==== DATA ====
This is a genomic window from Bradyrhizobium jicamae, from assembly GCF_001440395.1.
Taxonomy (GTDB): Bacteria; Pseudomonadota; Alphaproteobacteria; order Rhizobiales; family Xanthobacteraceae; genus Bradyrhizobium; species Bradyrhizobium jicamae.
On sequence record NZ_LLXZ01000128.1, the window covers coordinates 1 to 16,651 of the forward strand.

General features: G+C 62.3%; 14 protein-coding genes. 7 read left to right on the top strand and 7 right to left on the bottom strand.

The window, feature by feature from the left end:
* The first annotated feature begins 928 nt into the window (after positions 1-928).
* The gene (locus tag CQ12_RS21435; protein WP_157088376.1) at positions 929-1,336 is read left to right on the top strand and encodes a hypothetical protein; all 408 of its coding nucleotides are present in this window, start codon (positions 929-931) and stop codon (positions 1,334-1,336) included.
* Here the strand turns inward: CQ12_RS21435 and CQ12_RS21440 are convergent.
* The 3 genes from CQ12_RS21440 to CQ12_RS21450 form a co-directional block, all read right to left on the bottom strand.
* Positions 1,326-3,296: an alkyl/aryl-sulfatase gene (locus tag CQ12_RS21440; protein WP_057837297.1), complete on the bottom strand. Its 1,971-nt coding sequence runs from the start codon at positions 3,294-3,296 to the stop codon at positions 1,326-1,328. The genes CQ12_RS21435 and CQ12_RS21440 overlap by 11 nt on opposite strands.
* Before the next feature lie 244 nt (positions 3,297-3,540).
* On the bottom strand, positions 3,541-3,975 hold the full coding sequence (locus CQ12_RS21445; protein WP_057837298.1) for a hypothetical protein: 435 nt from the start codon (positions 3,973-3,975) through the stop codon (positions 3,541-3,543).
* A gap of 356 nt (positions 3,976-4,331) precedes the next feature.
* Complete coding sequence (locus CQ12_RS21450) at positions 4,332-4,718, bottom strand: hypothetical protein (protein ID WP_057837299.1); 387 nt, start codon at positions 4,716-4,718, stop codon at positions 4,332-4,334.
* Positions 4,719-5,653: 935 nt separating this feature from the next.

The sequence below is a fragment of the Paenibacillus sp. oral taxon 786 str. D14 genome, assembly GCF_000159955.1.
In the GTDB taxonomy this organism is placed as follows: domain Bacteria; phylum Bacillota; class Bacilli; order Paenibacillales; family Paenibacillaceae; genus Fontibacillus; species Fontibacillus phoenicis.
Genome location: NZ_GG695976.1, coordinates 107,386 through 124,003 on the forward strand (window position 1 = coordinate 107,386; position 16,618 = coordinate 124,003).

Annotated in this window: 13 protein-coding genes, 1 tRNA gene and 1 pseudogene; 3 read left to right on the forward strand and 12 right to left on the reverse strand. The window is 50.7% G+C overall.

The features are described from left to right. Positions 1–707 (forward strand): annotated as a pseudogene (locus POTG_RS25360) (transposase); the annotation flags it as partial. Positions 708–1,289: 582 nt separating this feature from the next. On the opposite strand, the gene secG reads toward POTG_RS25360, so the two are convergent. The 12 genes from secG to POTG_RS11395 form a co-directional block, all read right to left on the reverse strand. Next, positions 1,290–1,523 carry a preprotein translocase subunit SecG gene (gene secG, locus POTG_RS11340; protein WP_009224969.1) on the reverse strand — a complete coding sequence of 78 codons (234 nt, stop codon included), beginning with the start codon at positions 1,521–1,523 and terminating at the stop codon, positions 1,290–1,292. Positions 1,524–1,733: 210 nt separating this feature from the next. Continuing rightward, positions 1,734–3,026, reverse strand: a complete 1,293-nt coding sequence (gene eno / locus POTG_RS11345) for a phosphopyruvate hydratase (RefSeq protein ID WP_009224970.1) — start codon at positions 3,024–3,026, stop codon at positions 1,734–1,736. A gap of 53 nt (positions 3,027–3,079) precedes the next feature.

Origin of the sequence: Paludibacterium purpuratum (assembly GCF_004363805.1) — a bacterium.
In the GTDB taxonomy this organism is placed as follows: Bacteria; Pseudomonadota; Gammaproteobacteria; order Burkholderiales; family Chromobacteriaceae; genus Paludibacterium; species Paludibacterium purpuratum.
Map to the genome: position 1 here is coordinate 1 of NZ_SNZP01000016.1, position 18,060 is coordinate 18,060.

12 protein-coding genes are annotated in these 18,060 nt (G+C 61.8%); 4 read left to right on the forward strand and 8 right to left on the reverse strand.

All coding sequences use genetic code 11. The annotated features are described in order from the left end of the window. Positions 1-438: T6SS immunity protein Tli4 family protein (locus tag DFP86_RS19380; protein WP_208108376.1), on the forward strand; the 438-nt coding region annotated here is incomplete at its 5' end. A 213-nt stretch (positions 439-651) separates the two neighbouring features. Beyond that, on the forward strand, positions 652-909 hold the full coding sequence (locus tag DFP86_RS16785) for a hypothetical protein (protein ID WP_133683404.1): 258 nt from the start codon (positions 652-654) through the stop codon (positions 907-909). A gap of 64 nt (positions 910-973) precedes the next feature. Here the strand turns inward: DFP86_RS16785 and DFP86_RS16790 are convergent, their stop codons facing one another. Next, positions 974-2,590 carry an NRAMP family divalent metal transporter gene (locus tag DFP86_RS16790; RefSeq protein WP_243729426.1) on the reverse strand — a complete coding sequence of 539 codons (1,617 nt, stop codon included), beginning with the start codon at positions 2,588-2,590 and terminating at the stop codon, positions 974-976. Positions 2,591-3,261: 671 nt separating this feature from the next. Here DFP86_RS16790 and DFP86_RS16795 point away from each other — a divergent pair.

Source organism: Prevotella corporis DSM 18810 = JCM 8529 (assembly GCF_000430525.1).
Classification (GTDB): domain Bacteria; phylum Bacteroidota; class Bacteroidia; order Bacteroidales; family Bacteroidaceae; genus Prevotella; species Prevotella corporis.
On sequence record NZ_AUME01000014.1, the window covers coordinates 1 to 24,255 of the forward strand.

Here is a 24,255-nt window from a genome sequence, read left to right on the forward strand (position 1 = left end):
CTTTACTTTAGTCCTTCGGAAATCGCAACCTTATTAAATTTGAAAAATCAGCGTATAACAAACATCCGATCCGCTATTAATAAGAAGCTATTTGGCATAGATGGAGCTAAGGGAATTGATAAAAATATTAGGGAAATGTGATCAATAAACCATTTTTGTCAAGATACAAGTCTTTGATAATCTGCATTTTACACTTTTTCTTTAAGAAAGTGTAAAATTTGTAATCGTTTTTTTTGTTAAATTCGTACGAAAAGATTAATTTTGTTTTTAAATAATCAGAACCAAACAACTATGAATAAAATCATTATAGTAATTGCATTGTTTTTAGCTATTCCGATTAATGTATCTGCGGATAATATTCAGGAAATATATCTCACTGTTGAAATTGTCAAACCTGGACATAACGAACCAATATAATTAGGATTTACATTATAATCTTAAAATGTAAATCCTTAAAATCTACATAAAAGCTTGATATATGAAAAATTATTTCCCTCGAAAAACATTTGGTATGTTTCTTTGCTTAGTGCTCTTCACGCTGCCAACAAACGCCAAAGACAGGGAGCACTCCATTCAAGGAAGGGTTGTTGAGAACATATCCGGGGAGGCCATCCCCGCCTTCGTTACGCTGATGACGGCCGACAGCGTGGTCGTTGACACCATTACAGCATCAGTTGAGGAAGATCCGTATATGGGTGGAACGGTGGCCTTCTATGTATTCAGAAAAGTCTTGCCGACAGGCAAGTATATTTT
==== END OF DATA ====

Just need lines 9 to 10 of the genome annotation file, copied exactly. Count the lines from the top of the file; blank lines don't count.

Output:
* The 3 genes from CQ12_RS21440 to CQ12_RS21450 form a co-directional block, all read right to left on the bottom strand.
* Positions 1,326-3,296: an alkyl/aryl-sulfatase gene (locus tag CQ12_RS21440; protein WP_057837297.1), complete on the bottom strand. Its 1,971-nt coding sequence runs from the start codon at positions 3,294-3,296 to the stop codon at positions 1,326-1,328. The genes CQ12_RS21435 and CQ12_RS21440 overlap by 11 nt on opposite strands.